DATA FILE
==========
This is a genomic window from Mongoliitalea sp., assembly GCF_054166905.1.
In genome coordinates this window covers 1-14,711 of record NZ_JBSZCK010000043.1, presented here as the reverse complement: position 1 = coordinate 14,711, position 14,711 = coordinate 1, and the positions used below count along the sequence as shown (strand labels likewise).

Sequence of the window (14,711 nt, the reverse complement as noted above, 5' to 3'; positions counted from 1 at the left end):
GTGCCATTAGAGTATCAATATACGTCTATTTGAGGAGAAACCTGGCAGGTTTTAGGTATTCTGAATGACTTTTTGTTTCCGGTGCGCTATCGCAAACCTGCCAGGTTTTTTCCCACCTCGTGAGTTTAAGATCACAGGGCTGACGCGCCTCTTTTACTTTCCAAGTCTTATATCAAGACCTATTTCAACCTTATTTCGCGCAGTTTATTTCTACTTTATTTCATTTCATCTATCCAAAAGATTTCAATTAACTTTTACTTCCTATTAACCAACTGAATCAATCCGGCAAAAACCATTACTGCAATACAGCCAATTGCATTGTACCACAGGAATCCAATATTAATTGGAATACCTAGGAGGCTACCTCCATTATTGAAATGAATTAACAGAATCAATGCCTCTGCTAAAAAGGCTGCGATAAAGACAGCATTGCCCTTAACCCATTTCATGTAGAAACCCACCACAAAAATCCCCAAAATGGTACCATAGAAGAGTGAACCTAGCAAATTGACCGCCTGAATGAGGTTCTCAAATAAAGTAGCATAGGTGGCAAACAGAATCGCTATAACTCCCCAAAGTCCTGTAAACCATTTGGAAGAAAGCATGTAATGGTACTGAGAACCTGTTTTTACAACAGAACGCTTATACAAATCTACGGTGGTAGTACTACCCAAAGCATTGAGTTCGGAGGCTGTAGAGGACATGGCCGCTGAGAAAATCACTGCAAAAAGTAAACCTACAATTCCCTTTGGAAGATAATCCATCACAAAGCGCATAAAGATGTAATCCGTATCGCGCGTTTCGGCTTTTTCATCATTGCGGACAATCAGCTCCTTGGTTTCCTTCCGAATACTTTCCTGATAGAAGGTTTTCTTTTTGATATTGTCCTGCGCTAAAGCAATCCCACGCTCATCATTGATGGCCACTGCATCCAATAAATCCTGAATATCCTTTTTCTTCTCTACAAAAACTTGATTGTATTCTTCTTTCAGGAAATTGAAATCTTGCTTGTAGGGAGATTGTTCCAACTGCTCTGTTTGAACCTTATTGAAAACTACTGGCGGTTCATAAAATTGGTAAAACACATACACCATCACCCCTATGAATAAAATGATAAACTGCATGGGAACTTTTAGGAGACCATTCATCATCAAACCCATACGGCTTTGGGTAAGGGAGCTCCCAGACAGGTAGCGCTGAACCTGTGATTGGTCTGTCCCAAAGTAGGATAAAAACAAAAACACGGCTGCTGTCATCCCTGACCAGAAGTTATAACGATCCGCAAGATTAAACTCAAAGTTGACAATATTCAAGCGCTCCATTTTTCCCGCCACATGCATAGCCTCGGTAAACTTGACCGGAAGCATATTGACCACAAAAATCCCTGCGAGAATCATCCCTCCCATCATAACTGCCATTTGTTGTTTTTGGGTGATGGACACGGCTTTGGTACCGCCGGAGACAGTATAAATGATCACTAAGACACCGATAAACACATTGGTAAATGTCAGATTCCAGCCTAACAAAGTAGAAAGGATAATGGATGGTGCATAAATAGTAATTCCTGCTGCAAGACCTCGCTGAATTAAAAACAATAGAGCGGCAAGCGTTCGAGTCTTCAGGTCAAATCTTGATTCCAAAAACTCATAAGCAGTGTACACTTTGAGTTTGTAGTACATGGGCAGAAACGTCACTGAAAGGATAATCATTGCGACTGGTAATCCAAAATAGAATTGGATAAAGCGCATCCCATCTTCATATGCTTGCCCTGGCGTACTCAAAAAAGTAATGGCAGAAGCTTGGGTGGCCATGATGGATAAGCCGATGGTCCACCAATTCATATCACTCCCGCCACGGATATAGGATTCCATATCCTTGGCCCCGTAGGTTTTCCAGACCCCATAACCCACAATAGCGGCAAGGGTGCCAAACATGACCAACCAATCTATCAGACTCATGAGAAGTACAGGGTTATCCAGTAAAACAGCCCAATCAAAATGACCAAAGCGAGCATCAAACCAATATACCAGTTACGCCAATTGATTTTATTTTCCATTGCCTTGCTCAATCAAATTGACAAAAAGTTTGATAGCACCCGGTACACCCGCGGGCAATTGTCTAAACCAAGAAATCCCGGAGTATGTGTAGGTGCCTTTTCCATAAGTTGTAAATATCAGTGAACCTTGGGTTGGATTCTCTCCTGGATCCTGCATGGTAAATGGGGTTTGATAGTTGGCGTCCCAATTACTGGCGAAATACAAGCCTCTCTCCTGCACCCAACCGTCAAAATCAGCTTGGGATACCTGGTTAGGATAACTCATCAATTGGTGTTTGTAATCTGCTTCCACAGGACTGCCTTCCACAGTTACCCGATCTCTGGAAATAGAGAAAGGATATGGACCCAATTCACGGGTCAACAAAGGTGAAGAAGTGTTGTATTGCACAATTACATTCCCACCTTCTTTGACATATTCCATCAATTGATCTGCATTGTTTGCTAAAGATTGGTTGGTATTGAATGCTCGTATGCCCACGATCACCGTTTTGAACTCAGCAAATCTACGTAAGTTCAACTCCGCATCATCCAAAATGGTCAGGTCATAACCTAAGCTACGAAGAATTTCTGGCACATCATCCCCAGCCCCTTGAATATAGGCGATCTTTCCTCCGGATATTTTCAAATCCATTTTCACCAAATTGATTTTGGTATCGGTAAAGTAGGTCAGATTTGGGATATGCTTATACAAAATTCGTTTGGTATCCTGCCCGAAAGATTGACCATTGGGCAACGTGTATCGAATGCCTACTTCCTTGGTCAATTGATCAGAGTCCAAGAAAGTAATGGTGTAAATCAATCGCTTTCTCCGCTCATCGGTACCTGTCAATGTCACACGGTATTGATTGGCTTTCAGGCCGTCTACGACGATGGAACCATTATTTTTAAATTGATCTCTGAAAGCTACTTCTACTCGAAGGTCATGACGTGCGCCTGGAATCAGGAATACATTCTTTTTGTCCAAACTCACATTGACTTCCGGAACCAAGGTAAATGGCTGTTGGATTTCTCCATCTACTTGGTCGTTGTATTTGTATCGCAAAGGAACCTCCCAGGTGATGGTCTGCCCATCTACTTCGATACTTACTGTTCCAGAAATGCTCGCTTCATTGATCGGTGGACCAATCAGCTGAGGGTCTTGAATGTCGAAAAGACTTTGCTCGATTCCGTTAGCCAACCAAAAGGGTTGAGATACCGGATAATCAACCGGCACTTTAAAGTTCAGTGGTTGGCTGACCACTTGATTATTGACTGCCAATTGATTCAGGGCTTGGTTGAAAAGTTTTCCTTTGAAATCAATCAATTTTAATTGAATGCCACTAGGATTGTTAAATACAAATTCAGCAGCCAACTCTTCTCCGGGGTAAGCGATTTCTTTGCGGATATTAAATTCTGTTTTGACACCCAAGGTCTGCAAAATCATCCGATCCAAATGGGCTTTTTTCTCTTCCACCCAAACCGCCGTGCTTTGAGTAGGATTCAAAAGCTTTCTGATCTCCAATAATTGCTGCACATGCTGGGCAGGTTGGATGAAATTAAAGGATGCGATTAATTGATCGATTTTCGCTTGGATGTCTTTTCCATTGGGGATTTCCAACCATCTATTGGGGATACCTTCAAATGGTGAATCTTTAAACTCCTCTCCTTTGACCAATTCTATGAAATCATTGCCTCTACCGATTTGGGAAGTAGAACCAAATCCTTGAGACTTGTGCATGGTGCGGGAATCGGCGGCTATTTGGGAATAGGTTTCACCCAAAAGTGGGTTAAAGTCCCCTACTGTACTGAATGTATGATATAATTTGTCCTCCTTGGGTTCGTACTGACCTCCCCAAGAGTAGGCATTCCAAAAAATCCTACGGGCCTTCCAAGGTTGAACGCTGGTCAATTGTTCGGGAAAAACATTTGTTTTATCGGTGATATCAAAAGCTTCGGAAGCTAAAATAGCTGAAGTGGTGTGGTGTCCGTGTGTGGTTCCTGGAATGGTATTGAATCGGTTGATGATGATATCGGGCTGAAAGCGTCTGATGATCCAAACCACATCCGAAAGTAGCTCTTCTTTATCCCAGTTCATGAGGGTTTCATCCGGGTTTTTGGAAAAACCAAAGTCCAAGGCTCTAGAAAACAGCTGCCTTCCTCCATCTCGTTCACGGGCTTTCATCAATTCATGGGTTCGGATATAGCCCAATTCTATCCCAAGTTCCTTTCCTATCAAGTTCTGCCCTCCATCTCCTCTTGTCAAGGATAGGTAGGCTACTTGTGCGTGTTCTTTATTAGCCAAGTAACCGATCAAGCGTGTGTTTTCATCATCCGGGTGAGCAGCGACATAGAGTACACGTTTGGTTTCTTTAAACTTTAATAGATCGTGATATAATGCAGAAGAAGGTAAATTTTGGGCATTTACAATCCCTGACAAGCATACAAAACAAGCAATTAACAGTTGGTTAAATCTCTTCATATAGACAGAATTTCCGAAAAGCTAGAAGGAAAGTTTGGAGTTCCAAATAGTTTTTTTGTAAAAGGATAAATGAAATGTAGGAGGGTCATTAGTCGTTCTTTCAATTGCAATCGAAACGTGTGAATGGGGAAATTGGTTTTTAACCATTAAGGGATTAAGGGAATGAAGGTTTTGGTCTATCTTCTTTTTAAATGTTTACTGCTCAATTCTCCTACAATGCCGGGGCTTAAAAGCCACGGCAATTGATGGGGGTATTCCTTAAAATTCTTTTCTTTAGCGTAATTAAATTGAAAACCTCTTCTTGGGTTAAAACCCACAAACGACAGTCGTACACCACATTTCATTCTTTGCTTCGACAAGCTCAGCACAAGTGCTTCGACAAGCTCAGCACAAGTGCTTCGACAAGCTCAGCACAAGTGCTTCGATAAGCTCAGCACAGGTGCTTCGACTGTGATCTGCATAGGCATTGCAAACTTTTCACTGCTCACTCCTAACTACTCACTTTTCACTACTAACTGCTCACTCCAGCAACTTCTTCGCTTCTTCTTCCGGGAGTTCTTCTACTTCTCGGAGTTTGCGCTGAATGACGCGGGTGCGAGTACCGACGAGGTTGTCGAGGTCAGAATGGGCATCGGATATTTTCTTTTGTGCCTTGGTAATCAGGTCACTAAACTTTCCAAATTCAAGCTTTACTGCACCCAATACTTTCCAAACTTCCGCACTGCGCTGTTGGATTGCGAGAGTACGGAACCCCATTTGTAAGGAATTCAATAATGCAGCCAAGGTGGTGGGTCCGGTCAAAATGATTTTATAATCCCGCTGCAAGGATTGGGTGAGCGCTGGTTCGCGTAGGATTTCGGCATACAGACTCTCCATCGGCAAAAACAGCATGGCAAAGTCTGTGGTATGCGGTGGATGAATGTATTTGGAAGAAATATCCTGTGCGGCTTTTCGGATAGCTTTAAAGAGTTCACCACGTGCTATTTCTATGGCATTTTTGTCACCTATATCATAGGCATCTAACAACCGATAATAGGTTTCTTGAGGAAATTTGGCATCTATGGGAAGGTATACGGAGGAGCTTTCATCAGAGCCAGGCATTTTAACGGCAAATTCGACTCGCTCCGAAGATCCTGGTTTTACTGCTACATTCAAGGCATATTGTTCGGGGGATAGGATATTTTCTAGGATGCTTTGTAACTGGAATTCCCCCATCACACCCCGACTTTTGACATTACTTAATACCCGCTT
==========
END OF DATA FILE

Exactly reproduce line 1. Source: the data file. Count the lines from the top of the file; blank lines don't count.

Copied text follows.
This is a genomic window from Mongoliitalea sp., assembly GCF_054166905.1.